The announcements, made at a Washington, D.C., press conference Tuesday morning, follow Schumer's request Monday night that the Senate incorporate discussions of Windows XP's legality into Judiciary Committee hearings on Internet competition set for September.
In a statement released Tuesday, and in a separate letter to Microsoft CEO Steve Ballmer, Schumer said he was on the verge of withdrawing his support for Microsoft, citing potential harm to consumers and Microsoft competitors from XP's favoritism of Microsoft applications. Schumer named AOL Time Warner, Eastman Kodak, and RealNetworks as companies whose competition with Microsoft could be endangered by the release of the new operating system. "As the company readies to launch its newest product, Windows XP, Microsoft is about to lose my support," Schumer said in the letter to Ballmer. "It appears to me that Microsoft intends to maximize its monopolistic power, using XP as a platform to enter new lines of business while encumbering competitors."
Microsoft said in a statement that "complaints" by AOL and Eastman Kodak don't merit a congressional hearing, and said "Windows XP is designed to bring more choice and options to consumers, not fewer."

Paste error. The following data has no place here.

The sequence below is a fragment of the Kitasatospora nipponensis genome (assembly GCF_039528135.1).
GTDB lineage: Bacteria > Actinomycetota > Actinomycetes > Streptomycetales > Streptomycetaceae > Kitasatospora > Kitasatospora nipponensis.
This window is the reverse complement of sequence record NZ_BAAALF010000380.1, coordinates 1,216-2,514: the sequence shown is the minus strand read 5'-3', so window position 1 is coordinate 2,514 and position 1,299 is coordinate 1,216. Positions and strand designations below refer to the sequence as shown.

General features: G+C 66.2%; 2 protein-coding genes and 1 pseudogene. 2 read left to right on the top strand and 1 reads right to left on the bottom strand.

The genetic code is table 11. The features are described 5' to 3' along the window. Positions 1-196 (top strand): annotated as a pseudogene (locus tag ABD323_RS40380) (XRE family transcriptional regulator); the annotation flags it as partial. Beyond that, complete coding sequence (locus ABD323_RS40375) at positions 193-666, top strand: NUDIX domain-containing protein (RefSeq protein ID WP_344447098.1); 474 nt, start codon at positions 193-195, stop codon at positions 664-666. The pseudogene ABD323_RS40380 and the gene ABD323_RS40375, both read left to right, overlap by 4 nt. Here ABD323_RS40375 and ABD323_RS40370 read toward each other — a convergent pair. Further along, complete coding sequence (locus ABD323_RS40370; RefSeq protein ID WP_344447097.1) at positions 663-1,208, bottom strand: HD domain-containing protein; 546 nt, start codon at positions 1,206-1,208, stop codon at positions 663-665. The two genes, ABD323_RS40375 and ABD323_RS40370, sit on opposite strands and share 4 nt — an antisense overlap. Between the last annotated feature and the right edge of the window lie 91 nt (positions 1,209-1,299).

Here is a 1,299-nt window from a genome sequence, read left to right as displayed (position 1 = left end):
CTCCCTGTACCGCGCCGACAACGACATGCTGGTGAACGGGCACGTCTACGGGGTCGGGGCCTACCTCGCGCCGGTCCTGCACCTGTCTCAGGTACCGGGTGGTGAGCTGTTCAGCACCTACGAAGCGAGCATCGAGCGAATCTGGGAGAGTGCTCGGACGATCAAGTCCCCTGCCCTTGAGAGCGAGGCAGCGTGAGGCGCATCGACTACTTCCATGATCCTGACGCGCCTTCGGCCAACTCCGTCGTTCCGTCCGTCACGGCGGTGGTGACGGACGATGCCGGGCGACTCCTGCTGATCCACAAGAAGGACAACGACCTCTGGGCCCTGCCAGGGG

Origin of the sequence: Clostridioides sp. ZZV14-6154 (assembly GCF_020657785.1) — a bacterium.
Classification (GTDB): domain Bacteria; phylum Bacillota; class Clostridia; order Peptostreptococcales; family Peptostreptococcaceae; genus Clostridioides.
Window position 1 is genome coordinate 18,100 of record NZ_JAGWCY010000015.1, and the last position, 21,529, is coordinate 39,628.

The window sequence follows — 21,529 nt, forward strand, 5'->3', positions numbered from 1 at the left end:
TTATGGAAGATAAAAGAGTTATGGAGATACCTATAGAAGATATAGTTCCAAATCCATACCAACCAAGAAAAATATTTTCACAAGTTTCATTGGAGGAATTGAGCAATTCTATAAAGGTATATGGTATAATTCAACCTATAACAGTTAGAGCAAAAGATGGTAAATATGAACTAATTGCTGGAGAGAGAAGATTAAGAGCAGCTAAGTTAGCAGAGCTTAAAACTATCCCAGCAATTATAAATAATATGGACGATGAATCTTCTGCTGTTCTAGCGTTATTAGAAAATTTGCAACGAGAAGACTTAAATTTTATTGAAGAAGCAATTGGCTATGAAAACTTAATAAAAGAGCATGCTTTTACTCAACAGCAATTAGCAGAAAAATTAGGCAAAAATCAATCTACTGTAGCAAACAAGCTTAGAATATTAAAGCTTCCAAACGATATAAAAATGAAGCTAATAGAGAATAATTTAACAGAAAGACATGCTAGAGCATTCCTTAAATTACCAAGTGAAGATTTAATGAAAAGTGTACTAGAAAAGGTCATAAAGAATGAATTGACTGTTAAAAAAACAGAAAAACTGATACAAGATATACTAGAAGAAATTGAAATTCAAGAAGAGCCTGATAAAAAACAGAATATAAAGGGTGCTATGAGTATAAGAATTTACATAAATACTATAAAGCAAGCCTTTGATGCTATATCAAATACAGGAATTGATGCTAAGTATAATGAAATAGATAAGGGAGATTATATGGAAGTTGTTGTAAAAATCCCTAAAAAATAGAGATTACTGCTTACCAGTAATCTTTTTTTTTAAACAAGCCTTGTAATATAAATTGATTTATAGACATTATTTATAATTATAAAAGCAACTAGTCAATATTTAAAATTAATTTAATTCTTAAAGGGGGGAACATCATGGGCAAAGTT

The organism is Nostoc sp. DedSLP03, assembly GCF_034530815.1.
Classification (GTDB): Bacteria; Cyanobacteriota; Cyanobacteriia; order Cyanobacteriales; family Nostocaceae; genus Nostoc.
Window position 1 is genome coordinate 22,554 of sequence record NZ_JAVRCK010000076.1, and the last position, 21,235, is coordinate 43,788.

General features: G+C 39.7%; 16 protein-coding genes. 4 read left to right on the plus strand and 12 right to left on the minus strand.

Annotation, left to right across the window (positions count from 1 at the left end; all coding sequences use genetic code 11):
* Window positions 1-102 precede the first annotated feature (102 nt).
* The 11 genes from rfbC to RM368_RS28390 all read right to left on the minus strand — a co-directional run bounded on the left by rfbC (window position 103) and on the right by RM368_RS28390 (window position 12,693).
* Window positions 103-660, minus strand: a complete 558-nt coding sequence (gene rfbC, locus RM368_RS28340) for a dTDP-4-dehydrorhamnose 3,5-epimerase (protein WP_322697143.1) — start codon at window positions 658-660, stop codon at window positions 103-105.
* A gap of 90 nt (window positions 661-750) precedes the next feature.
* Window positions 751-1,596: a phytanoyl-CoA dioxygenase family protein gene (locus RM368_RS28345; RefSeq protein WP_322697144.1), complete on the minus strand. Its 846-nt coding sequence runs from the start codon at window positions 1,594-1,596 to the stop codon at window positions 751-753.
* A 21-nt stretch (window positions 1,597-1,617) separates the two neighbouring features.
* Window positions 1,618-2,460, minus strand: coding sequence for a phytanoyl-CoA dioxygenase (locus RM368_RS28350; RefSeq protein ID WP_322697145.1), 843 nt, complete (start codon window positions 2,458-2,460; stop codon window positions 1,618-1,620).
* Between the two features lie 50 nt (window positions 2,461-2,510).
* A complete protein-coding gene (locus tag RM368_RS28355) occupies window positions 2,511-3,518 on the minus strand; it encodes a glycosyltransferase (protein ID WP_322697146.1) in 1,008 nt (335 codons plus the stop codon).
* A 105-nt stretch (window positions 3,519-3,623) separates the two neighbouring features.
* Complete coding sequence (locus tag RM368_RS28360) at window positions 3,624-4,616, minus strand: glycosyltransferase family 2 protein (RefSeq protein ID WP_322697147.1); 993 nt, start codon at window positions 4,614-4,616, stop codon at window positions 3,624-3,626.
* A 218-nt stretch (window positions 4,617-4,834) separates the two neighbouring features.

Schumer and Microsoft's competitors object to the software developer's inclusion of media-player, instant-messaging, and photo-editing software in Windows XP, which they say appear too often as default choices when users want to undertake tasks. A federal appeals court last month ruled that Microsoft holds an illegal monopoly in the PC operating-system market, and officials at the Justice Department and state attorneys general offices have said they may make any software that illegally extends that monopoly an issue in future litigation.
Microsoft and the PC industry are banking on an on-time release of Windows XP to spur slumping sales during the holiday buying season. In a letter sent to Schumer Tuesday, Microsoft federal government affairs director Jack Krumholtz said, "The timely launch of Windows XP is critical to re-ignite the PC industry in the United States, including the Empire State." One source close to Microsoft says AOL Time Warner CEO Gerald Levin and Eastman Kodak CEO Daniel Carp--both based in New York--had met with Schumer this month, but that the senator did not meet with Microsoft. Krumholtz's letter says Schumer cancelled a meeting with the company Monday night. A Schumer spokesman did not return a phone call by press time.
Meanwhile, Microsoft representatives are in Washington this week for meetings with federal and state officials, according to reports. Microsoft is trying to negotiate a settlement to the current case, brought three years ago. Likely participants in this week's talks include Justice Department antitrust chief Charles James, Iowa Attorney General Tom Miller, and private lawyers for Microsoft, reports say. A spokesman for Miller's office said Tuesday morning that the office has no comment on Schumer's request.